Benefits of Flaxseed Oil on the Skin
Proponents of flaxseed oil claim that the ravages of eczema, the annoyance of dry skin and even sunburned skin pain can be alleviated with this natural oil product found on store shelves. Based on examination of medical studies, the National Institutes of Health is more skeptical on the benefits of oral consumption of the oil. Topically applied cosmetic products that incorporate flaxseed oil, however, may produce some positive results.
Flaxseed, also known as linseed, is sold whole, ground or manufactured into an oil form that is packaged in bottles or capsules. The oil is a natural source of alpha-Linolenic acid (ALA), which is designated as an omega-3 fatty acid. Flaxseed is usually taken by mouth in doses of 10 to 250 grams (g), according to Medline Plus, a service of the National Library of Medicine and the National Institutes of Health.
Medline Plus notes that taking flaxseed oil by mouth for skin conditions has yet to be thoroughly studied, and that claims of its merit may be "...based on traditions or scientific theories. They often have not been thoroughly tested in humans, and safety and effectiveness have not always been proven."
- Flaxseed, also known as linseed, is sold whole, ground or manufactured into an oil form that is packaged in bottles or capsules.
Flaxseed Oil in Cosmetics
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Cosmetic-grade flaxseed oil is used in creams and gels to moisturize and smooth the skin. Manufacturers of cosmetics made with the oil claim that their products nourish the skin and have properties that smooth and firm the outer skin. Jeffrey Benabio, MD, FAAD, skin care expert, claims that the benefits of flax oil applied topically include reducing dull-looking skin and softening the look of fine lines. Benabio also says that the oil, due to its anti-inflammatory omega-3 fatty acids, reduces red skin and irritation. Acne, psoriasis, rosacea and eczema can be improved by the use of the oil, according to Benabio's "The Dermatology Blog."
Oil capsules can also be purchased for cosmetics made in the home and a host of companies market the product in cosmetic-grade form. Care is required in preparing these cosmetics, including refrigeration and protection from sunlight, since both heat and light degrade the oil.
- Cosmetic-grade flaxseed oil is used in creams and gels to moisturize and smooth the skin.
- Jeffrey Benabio, MD, FAAD, skin care expert, claims that the benefits of flax oil applied topically include reducing dull-looking skin and softening the look of fine lines.
Side Effect Dangers
Flaxseed oil taken by mouth to improve the skin has serious risks. The National Institutes of Health and the University of Maryland Medical Center (UMMC) warn that the side effects of supplements require additional study, and that if you are taking supplements, such as flaxseed oil, you should consult a medical professional prior to use. The UMMC lists potential side effects related to flaxseed oil and drug interactions if you take blood sugar-lowering medications, since flaxseed oil may elevate fasting blood sugar levels and require your physician to re-evaluate the dosage of necessary prescription medications.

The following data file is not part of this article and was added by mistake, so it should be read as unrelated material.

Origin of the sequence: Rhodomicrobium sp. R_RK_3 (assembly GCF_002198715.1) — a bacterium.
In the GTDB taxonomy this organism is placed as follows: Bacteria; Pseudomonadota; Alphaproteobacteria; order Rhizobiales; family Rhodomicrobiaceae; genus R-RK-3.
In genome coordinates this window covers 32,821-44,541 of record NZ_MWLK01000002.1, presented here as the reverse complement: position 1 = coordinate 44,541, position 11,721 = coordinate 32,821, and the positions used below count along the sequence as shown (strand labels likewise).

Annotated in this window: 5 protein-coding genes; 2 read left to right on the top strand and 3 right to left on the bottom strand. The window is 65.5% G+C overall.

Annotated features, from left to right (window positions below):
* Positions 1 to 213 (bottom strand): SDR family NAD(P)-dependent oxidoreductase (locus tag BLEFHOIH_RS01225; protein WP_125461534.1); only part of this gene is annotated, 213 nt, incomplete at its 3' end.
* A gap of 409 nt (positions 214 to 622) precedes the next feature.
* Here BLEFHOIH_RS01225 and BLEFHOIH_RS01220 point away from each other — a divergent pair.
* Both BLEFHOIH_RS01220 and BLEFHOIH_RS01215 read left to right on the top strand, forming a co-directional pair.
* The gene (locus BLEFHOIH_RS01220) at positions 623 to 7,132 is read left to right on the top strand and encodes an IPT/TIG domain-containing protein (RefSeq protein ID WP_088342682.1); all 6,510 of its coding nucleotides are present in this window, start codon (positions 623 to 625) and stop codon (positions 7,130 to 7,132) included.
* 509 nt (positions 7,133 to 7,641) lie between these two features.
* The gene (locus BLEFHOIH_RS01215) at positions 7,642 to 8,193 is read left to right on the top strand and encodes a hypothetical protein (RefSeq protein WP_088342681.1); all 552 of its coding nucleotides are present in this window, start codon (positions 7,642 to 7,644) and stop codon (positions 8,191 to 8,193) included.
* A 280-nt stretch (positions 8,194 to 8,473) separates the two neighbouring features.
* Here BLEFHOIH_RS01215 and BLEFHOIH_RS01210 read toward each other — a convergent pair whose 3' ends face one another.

The UMMC also warns that flaxseed oil may delay absorption of oral medications. Side effects may also result from too much flaxseed oil. Diets with an improper balance of omega-3 and omega-6, which are both categorized as polyunsaturated fatty acids, are unhealthy. Omega-3 helps to reduce inflammation while omega-6 can promote it, and over-ingestion of flaxseed oil creates an imbalance that increases the risk of developing an inflammatory disorder, according to the UMMC. A healthy balance of two to four times more omega-6 fatty acids than omega-3 fatty acids should be present in the body.
- Flaxseed oil taken by mouth to improve the skin has serious risks.
- The National Institutes of Health and the University of Maryland Medical Center (UMMC) warn that the side effects of supplements require additional study, and that if you are taking supplements, such as flaxseed oil, you should consult a medical professional prior to use.
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- Medline Plus
- The Dermatology Blog
- University of Maryland Medical Center
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David B. Ryan has been a professional writer since 1989. His work includes various books, articles for "The Plain Dealer" in Cleveland and essays for Oxford University Press. Ryan holds degrees from the University of Cincinnati and Indiana University and certifications in emergency management and health disaster response.